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New Report - 30 Million Jobs may be Shipped Overseas

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From AFL-CIO NOW BLOG by James Parks

Recent telecommunications advances, especially the Internet, could theoretically put more than 30 million U.S. jobs at risk of being exported overseas. Services previously needed to be performed domestically theoretically can be done anywhere in the world through the Internet, four U.S. Bureau of Labor Statistics (BLS) analysts say in an article appearing in the agency’s Monthly Labor Review (subscription required).

The 160 occupations considered capable of being performed in other countries account for some 30.3 million workers, one-fifth of total U.S. employment and cover a wide array of job functions, pay rates and educational levels.

More than half of the vulnerable jobs in the BLS study are professional and related occupations, including computer and mathematical science occupations and architecture and engineering jobs, and many office and administrative support occupations also are considered susceptible.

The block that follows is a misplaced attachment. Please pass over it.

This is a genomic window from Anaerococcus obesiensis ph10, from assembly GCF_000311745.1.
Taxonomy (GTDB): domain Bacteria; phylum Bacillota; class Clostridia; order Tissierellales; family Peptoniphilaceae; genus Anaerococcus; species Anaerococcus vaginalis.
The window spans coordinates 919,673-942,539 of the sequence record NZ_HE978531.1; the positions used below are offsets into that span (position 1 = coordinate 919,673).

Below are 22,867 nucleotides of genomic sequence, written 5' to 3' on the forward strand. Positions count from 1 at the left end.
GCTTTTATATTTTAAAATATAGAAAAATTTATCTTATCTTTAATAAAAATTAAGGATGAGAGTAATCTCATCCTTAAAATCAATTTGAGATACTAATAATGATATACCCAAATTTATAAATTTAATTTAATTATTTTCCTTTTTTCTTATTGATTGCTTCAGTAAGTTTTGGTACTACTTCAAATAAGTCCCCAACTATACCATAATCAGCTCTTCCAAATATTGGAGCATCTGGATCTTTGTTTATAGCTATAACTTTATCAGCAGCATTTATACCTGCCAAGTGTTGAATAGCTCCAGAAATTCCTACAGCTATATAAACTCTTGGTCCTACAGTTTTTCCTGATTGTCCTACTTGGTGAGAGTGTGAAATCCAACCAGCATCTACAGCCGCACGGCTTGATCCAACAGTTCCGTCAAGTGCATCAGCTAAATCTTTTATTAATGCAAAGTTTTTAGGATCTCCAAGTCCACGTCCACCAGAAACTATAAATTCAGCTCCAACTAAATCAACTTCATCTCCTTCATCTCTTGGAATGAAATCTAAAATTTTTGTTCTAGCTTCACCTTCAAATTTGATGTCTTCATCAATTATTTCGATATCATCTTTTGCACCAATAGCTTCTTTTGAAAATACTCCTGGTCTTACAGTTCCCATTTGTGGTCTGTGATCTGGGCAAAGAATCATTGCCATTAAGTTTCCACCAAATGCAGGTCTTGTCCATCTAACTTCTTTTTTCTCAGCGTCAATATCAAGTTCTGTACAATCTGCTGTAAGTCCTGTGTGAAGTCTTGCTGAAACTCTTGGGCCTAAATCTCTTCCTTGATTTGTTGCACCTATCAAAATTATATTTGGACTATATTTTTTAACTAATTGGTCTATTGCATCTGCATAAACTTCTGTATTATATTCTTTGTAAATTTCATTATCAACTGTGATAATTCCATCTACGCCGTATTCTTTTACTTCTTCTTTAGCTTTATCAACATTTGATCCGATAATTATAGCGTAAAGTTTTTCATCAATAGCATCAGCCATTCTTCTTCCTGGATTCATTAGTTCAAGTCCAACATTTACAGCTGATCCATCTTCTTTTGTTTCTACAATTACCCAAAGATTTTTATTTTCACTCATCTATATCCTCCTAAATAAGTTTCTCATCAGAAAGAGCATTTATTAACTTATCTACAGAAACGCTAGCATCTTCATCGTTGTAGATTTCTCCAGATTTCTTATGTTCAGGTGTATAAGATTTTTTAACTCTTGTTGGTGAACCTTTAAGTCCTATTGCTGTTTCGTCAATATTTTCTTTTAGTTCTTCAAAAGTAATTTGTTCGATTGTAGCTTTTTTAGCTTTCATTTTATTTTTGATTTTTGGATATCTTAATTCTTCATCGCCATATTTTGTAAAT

Since 2000, corporations have shipped more than 525,000 white-collar overseas, according to the AFL-CIO Department for Professional Employees (DPE). Some estimates say up to 14 million middle-class jobs could be exported out of our nation in the next 10 years. Accountants, software engineers, X-ray technicians, all are losing their jobs as corporations look for low-wage workers in countries such as India and China.

Meanwhile, the jobs being created in the United States often are low-wage jobs that don’t offer health coverage or ensure retirement security. Nearly one-quarter of the nation’s workers labor in jobs that generally pay less than the $8.85 hourly wage the U.S. government says it takes to keep a family of four out of poverty. Sixty percent of such workers are women, and many are people of color.

Among the occupations most susceptible to being sent overseas, the BLS analysts say, are those that produce information and do not require “face-to-face” contact. Among the most vulnerable are office and administrative support jobs, with relatively low education or training requirements, including telephone operators, payroll and timekeeping clerks, and word processors and typists.

Another 11 of the highest ranked jobs are professional and related occupations, which generally possess higher educational requirements. They include pharmacists, computer programmers, biochemists and biophysicists, architectural and civil drafters, financial analysts, paralegals and legal assistants.

Among the occupations least likely to be shipped overseas are financial managers, food scientists and technologists, front-line retail sales managers, and training and development specialists.



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